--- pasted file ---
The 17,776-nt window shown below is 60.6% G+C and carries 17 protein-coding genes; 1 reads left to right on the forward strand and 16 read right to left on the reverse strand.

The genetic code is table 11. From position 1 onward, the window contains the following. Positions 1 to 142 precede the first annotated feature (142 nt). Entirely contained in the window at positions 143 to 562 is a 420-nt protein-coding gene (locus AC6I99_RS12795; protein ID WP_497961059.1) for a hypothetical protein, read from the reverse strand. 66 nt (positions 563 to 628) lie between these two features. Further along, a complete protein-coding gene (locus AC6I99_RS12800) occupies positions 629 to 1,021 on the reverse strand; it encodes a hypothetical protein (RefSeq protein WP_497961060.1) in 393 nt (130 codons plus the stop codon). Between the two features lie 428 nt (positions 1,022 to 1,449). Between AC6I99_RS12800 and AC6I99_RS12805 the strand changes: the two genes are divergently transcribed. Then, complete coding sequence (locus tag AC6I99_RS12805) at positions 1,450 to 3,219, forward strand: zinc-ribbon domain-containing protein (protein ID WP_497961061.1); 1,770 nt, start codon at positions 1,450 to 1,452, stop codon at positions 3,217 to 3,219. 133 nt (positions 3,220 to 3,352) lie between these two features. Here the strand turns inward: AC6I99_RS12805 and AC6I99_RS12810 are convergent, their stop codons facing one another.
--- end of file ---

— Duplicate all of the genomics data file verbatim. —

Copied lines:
The 17,776-nt window shown below is 60.6% G+C and carries 17 protein-coding genes; 1 reads left to right on the forward strand and 16 read right to left on the reverse strand.

The genetic code is table 11. From position 1 onward, the window contains the following. Positions 1 to 142 precede the first annotated feature (142 nt). Entirely contained in the window at positions 143 to 562 is a 420-nt protein-coding gene (locus AC6I99_RS12795; protein ID WP_497961059.1) for a hypothetical protein, read from the reverse strand. 66 nt (positions 563 to 628) lie between these two features. Further along, a complete protein-coding gene (locus AC6I99_RS12800) occupies positions 629 to 1,021 on the reverse strand; it encodes a hypothetical protein (RefSeq protein WP_497961060.1) in 393 nt (130 codons plus the stop codon). Between the two features lie 428 nt (positions 1,022 to 1,449). Between AC6I99_RS12800 and AC6I99_RS12805 the strand changes: the two genes are divergently transcribed. Then, complete coding sequence (locus tag AC6I99_RS12805) at positions 1,450 to 3,219, forward strand: zinc-ribbon domain-containing protein (protein ID WP_497961061.1); 1,770 nt, start codon at positions 1,450 to 1,452, stop codon at positions 3,217 to 3,219. 133 nt (positions 3,220 to 3,352) lie between these two features. Here the strand turns inward: AC6I99_RS12805 and AC6I99_RS12810 are convergent, their stop codons facing one another.